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Ruben Navarrett Jr / Politics

In Mexico, a Change of Heart?

SAN DIEGO -- How do you say "flip-flopper" in Spanish? South of the border, the answer seems to be: "Enrique Pena Nieto." 

The front-runner in Mexico's July presidential election was against using the military to combat drug cartels before he was in favor of it. Or so it would seem from recent comments by Pena Nieto, who represents the Institutional Revolutionary Party (PRI) and who spent the last several months criticizing the drug war strategy pursued by President Felipe Calderon of the rival National Action Party.

It was all part of an attempt to exploit the angst that many Mexicans feel about a conflict that has now claimed the lives of more than 50,000 people. Polls by Mexican newspapers show that the drug war -- which Calderon launched in December 2006 -- is still unpopular with the Mexican people, even though many also concede its importance.

Pena Nieto has taken aim at the hard-line approach that Calderon has taken against drug traffickers. He has even expressed support for reversing Calderon's policy of using the military to police areas with a lot of crime.

So imagine how surprised many people were -- in both Mexico and the United States -- to hear Pena Nieto declare in a recent news conference his support for using the Mexican military in taking on drug trafficking syndicates. He specifically praised the army and navy for doing a good job of improving security in parts of the country. He also pledged that, if elected, he would maintain a military presence in areas most affected by crime until Mexico has "a police force with enough training and professionalism, as well as adequate equipment."

These are not small things. The Mexican military has been accused of being too heavy-handed and violating human rights in pursuit of drug lords. So any candidate who promises to continue using this weapon to fight the cartels and act as a surrogate police force dealing with street crime risks losing public support -- especially from the anti-war movement and those who worry about preserving civil liberties.

So what is Pena Nieto up to with this about face? I can think of three possibilities.

First, it could be that what we're witnessing is a spasm of machismo. Pena Nietos chief opponent is Josefina Vazquez Mota, who is trying to become the first woman elected president of Mexico. Pena Nieto's new tough guy image could be a subtle attempt to raise doubts about whether Mota has the strength to combat drug violence and keep the country safe.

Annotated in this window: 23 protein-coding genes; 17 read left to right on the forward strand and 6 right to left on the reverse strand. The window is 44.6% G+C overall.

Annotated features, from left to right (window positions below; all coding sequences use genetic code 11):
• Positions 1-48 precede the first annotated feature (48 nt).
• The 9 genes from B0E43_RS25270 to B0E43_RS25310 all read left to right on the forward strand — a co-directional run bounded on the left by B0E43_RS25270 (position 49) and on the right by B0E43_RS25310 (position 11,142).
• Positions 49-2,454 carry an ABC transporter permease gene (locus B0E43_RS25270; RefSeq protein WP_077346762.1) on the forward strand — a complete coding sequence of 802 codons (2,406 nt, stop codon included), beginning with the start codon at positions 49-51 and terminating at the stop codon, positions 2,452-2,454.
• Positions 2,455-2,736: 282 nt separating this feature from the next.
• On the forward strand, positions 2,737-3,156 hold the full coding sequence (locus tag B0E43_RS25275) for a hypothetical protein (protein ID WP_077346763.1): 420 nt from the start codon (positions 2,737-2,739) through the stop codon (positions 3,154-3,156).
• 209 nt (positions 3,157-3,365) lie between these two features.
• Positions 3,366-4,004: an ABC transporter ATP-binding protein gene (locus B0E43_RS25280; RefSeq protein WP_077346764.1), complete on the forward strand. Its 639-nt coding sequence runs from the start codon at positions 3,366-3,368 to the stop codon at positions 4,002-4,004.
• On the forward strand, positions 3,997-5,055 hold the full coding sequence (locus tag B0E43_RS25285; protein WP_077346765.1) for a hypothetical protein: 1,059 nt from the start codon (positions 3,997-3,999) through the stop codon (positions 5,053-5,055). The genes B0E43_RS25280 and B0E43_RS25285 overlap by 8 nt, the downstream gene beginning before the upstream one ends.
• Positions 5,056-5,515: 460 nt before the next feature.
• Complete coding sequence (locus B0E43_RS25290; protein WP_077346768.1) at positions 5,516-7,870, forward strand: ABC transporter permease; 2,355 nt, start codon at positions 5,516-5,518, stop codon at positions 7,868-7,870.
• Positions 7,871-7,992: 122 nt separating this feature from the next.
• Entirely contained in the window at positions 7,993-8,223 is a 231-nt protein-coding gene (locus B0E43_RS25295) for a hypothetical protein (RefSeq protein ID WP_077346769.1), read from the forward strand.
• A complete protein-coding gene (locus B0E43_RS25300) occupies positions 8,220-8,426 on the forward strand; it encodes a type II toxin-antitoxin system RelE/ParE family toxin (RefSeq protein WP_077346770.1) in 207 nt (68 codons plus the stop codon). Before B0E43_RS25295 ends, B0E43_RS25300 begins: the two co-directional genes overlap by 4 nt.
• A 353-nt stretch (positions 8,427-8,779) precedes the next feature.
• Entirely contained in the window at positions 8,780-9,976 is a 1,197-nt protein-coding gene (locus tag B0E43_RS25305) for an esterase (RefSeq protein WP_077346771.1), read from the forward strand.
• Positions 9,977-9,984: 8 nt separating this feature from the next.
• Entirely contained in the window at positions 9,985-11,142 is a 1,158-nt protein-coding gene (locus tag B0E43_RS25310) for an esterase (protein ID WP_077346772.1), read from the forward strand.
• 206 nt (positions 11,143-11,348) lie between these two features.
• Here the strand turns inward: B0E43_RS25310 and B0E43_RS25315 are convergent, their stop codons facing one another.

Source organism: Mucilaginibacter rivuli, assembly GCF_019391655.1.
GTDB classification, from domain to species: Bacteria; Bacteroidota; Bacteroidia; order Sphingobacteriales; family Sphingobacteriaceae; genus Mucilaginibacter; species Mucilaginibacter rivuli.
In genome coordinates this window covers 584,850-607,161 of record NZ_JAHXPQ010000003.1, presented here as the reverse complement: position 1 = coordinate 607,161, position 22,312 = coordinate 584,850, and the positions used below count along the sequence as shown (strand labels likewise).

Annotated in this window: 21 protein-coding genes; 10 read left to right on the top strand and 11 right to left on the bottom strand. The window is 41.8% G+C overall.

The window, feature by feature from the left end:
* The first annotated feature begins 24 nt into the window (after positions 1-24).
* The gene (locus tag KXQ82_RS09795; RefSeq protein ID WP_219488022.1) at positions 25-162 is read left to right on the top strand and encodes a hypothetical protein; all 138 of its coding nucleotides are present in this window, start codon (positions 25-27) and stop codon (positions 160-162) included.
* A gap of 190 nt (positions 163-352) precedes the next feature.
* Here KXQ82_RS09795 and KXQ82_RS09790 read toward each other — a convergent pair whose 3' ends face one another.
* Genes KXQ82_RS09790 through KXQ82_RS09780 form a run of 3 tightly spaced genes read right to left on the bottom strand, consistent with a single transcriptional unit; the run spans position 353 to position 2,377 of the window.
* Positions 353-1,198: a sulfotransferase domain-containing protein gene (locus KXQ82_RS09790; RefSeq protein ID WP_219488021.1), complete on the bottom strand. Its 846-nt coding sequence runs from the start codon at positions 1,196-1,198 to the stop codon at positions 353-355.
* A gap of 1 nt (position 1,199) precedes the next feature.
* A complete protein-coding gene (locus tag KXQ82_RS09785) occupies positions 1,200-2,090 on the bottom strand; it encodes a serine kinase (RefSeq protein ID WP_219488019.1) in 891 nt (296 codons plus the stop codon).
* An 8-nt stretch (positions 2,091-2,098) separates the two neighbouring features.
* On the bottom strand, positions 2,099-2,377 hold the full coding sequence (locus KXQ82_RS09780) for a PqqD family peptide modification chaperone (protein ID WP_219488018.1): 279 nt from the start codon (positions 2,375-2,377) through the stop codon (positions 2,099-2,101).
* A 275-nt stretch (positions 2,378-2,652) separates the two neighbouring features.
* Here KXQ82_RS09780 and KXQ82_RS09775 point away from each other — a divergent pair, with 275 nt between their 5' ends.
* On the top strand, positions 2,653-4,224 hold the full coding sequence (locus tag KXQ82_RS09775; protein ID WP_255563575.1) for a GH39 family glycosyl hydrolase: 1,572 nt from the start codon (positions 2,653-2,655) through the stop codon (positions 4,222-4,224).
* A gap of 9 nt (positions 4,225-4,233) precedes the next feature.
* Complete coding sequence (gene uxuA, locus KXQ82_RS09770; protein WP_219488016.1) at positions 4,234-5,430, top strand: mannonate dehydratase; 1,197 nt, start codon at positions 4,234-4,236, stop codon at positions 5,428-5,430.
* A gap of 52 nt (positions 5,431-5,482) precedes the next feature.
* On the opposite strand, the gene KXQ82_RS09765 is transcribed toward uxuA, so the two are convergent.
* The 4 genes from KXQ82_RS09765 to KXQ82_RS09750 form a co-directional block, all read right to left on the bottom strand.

I wouldn't put it past him. A few months ago, when he was unable to give the price of a package of tortillas -- the equivalent of when U.S. politicians are asked to show they can relate to everyday Americans by citing the price of a loaf of bread -- Pena Nieto tried to defend himself by insisting chauvinistically that he isn't "the woman of the household." He later apologized.

Second, it could be that Pena Nieto recognizes that he has a seriousness deficit to overcome in the minds of many Mexicans. Unable to name the titles of books that have influenced him and having admitted that he was unfaithful to his late wife and fathered two children with different women during his marriage, Pena Nieto is a one-man telenovela.

It is no wonder that many in Mexico's ruling class perceive the politico with the boyish good looks as not having the gravitas to lead Mexico at such a crucial moment. His recent comments could be an attempt to demonstrate that, if elected, he will be a serious president who tackles serious issues.

And third, it could be that Pena Nieto has had an epiphany and figured out that being president of Mexico would be much harder than running for president of Mexico. It may be that some of the tactics that Calderon has used to fight the drug war, while unpleasant to those in the bleachers, are starting to look pretty useful to someone who wants to step into the arena.

Let's hope the latter explanation is the correct one. What Calderon did in engaging this battle against the drug cartels has not been universally popular. But it was morally right and nothing short of heroic. Anyone who wants the privilege of succeeding him had better understand this.

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Ruben Navarrette's e-mail address is ruben(at symbol)rubennavarrette.com

Copyright 2012 Washington Post Writers Group



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